Presented as a webinar for the Education Institution on October 4, 2018, this presentation is very similar to my last one on auditing websites, but with focus on Canadian legislation and with the addition of what’s new in WCAG 2.1 Continue reading “Presentation: Evaluating Your Website for Accessibility Compliance and WCAG 2.1”
Presented at the Cowichan Valley WordPress August 2018 Meetup. This presentation was all about web accessibility, thinking about the users affected, technology involved, creating accessible content in WordPress, and finally, choosing accessible themes and plugins.
The first part of the presentation is pretty much a rehash of previous presentations, the second part on content is similar but focuses specifically on WordPress. The last part is almost all new content specific to WordPress.
Continue reading “Presentation: Making Accessible Content and Websites in WordPress”
The latest revision of the Web Content Accessibility Guidelines (WCAG), version 2.1, was recently published. While it’s a few years old, I still often refer to my series of blog posts that break down WCAG 2.0 because unlike many of my other articles on web accessibility, it refers to the WCAG criteria by number. This extra part to the series is to specifically cover what’s new in WCAG 2.1. Continue reading “Making Your Website Accessible Part 4: WCAG 2.1”
What’s that? Why yes, it’s another article! Open-access, peer-reviewed article, this time written more for the content creator (as opposed to the developer).
Copy of abstract
This article is intended to provide guidance on making library websites and other digital content accessible within the constraints of most organizations’ technological environments. Accessibility can mean different things depending on the context, but the focus in this article is on web accessibility, which the World Wide Web Consortium (W3C) defines as “enabling people with disabilities to participate equally on the Web” (W3C, 2016). Many existing articles provide an overview of the big picture aspects of accessibility, including benefits to the organization, legislation, statistics , and general principles. The focus of this piece is on specific best practices and guidelines, as well as their benefits for content creators, who frequently have limited access to edit digital content and cannot always apply recommended solutions that assume full control and access.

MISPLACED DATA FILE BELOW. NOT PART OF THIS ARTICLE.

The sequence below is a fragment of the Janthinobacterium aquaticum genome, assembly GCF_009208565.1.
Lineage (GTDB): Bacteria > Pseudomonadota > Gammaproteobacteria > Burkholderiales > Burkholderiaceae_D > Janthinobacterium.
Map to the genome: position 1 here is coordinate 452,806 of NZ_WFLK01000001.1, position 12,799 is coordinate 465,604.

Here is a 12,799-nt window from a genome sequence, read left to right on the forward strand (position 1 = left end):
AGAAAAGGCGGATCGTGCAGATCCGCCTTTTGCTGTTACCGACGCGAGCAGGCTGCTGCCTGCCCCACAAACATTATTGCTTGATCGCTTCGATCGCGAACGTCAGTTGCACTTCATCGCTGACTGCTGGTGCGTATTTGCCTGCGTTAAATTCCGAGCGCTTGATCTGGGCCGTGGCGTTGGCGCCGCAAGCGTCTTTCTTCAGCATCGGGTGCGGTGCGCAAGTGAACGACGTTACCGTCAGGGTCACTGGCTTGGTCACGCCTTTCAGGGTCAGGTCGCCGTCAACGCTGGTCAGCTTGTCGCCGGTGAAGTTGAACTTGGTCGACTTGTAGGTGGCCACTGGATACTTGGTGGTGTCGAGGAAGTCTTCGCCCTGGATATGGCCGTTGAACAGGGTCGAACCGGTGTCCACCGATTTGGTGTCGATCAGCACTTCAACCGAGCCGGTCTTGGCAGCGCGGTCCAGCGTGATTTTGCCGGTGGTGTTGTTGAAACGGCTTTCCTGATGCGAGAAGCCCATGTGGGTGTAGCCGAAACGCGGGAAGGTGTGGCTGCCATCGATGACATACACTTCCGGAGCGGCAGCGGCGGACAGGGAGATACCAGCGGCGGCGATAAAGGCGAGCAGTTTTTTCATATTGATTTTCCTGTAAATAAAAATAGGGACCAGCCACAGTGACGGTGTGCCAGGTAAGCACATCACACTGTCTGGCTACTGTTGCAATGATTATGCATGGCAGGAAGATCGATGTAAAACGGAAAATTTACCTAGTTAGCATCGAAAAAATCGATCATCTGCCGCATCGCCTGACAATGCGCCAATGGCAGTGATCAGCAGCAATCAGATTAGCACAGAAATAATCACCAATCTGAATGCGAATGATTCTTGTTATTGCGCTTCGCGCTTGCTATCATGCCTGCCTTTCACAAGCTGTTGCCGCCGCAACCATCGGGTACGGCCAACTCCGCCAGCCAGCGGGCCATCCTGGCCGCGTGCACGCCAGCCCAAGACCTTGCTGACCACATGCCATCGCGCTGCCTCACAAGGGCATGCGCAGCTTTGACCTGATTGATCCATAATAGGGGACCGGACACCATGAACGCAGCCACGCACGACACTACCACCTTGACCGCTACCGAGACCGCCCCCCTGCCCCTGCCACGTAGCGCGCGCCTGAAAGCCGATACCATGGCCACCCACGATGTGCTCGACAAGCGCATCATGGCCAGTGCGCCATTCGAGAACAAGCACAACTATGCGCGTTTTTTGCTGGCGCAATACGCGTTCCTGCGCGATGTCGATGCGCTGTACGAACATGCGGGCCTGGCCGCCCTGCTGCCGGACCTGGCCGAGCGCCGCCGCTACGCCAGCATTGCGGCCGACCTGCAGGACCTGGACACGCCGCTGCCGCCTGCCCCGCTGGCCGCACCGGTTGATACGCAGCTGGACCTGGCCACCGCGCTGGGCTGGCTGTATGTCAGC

So glad this article is now published.
After years of prepping and months of writing and editing, I finally published my first article!
The article is focused on accessibility and assumes that you are a web developer or can understand web development to at least an intermediate level. The idea was to fill a bit of a gap since so many accessibility guides focus on the most basic, usually content bits, and we wanted to go a step further.
Published July 18, 2017 in Issue 37 of the Code4Lib Journal, authored by myself and Michael Schofield: A Practical Starter Guide on Developing Accessible Websites.
I totally blame @yo_bj for this talk since she was the one who pushed the lightning talk sign up board at me. I hope it was interesting and/or useful to some people. Continue reading “Write the Docs Lightning Talk: Write the Accessible Docs”
This morning , I did another presentation for the Florida Libraries Webinars group. The first time was focused on web content, while this time was focused on overall design and structure. Continue reading “Presentation: Making Web Services Accessible for Everyone”
Previously, I wrote an overview of accessible production based on how a couple of different organizations produce accessible books. In the future, hopefully production will be simplified as devices are updated to support new standards and some of the standards are finalized. Continue reading “DAISY Production: A Vision for the Future”
Notes from the June Accessibility Meetup presentations. Continue reading “Accessibility June Meetup (Vancouver) Notes”